Mixed race groups such as Anglo-Indians have been perceived as marginal, despite existing on the fault line of constructed racial difference. In many ways they embody the colonial connection and the transnational most tangibly, and through their mere presence make problematic the binary of ruler and ruled, colonizer and colonized. The British perceived not only those of mixed race but also poor whites of Indian domicile as undermining their racial prestige in the eyes of their Indian subjects, treating the two groups as essentially one class. However the socio-racial and class-based hierarchies which the British sought to erect and to police motivated widespread attempts at transgression, resulting in widespread passing in hopes of upward mobility along the spectrum from Indian Christians to mixed-race Anglo-Indians to supposedly unmixed Domiciled Europeans and even into the ranks of the British population, such as those who came out to take senior positions on the railways. This world of racial mixing and transgression was one which the British found unsettling and which later Indian Hindu nationalists, concerned with concepts of purity, also had reasons to overlook. Exploring racial passing across the boundaries erected by the Raj should yield us far greater insight into the nature of race in late colonial India and the lasting impact of the imperial presence.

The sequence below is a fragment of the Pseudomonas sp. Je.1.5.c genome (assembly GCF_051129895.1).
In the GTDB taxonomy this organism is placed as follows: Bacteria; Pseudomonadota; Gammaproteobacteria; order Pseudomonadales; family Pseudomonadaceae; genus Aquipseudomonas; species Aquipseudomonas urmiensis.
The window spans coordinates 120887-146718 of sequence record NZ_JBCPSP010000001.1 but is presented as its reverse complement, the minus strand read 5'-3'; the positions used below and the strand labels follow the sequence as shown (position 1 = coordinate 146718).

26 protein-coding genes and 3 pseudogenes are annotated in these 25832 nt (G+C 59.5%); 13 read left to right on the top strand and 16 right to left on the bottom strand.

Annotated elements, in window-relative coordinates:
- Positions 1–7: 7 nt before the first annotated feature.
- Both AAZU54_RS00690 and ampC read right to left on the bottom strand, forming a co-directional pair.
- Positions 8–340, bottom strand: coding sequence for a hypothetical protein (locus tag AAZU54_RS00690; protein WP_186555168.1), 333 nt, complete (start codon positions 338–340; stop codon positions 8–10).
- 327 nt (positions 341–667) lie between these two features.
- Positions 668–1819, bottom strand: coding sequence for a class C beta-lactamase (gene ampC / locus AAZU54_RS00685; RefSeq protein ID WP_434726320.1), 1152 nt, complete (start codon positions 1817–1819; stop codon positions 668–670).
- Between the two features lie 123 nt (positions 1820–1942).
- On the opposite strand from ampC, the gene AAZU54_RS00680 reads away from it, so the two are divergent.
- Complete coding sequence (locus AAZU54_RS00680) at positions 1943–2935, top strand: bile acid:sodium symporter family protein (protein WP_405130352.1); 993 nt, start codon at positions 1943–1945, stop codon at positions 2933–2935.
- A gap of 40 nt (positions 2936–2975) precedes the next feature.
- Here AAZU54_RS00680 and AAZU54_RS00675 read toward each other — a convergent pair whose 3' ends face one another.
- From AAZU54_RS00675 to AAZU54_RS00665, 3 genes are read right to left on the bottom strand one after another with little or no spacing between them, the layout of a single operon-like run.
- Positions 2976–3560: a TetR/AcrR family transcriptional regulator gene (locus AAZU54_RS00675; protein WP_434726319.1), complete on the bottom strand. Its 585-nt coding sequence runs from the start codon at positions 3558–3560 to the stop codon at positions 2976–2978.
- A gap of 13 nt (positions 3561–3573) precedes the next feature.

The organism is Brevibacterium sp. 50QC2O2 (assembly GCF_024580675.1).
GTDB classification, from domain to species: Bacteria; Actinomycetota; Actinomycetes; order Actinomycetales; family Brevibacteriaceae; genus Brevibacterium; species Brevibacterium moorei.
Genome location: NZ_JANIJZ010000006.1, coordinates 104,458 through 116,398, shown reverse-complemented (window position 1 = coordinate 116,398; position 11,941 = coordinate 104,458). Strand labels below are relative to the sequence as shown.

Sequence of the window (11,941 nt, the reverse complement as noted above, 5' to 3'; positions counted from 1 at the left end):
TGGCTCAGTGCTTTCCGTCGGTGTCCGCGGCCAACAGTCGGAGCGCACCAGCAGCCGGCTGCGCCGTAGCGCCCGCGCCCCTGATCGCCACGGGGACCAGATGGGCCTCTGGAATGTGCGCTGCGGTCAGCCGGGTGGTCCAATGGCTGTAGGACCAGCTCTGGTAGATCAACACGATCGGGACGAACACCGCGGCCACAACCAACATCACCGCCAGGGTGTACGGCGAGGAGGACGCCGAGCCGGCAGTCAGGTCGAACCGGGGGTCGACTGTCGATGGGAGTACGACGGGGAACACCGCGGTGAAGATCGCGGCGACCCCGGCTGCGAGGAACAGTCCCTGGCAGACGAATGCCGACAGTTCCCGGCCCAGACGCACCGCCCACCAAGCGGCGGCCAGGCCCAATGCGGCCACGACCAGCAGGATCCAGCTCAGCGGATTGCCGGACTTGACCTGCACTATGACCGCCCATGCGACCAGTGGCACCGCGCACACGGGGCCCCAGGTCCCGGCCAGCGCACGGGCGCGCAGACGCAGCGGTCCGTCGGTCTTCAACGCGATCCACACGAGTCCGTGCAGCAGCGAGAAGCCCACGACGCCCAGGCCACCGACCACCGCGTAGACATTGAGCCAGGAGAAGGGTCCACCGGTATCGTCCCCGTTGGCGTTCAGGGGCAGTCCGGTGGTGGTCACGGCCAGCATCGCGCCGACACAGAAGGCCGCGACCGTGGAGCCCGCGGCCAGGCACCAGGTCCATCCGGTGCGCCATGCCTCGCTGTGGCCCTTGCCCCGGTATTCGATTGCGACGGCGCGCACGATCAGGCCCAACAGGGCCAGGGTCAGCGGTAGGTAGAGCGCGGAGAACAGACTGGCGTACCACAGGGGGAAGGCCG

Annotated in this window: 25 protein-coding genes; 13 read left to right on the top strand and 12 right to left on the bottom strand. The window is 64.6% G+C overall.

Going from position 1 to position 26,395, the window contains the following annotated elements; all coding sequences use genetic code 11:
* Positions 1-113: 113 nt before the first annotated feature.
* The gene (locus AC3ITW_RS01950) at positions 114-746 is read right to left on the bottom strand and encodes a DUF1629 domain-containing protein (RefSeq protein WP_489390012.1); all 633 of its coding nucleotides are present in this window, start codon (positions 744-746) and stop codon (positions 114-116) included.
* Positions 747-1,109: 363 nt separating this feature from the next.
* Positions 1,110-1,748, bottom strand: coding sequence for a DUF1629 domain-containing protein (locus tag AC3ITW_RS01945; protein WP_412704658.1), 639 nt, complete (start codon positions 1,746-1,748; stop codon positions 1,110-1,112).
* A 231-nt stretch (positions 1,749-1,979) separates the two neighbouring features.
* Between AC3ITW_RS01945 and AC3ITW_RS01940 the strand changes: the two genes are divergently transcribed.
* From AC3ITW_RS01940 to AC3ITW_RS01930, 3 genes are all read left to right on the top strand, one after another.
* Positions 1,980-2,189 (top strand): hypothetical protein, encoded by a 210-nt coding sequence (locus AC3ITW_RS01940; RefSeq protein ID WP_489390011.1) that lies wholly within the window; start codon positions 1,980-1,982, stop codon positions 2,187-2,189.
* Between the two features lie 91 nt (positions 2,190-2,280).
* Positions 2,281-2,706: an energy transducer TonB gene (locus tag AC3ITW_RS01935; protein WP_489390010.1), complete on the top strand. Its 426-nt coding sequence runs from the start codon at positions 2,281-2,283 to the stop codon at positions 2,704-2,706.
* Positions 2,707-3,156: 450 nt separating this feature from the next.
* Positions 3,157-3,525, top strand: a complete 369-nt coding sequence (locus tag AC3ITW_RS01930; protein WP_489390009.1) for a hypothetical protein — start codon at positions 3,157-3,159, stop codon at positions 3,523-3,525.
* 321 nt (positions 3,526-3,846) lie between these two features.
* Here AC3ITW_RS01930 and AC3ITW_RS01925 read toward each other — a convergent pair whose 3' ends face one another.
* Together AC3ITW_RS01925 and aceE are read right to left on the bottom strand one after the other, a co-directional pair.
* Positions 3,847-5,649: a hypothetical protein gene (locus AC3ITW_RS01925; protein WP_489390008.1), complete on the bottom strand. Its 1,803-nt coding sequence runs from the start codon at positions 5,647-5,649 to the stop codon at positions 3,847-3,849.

Tags: , , ,

Identity Politics in the 21st Century: The Racial Labeling Decisions of Multiracial Americans

Posted in Media Archive, Papers/Presentations, Politics/Public Policy, Social Science, United States on 2014-11-01 21:03Z by Steven

Identity Politics in the 21st Century: The Racial Labeling Decisions of Multiracial Americans

Center for the Study of American Politics
Yale University
2014-10-01
57 pages

Lauren Davenport, Assistant Professor of Political Science
Stanford University

Racial attachments are understood to be socially constructed, endogenous to traits including gender, socioeconomic status, and religion. Yet we know surprisingly little about how such traits shape the racial labels chosen by people of interracial parentage, a group that has multiple racial identification options. Examining national surveys of over 37,000 respondents of Latino-White, Asian-White, and Black-White parentage, this paper disentangles how prominent social identities help determine the racial labels that the children of interracial unions self-select. Findings show that across interracial subgroups and net of all other influences, higher incomes and Jewish identity are highly predictive of a whiter self-identification, while worshiping a religion more commonly associated with racial minorities is predictive of a darker identification. However, gender is the single biggest predictor of racial identification, with women markedly more likely to identify as multiracial than comparable men. Taken together, these findings help us better understand the contextual nature of race and reinforce the importance of assessing how social identities help construct racial meanings in contemporary U.S. politics and society.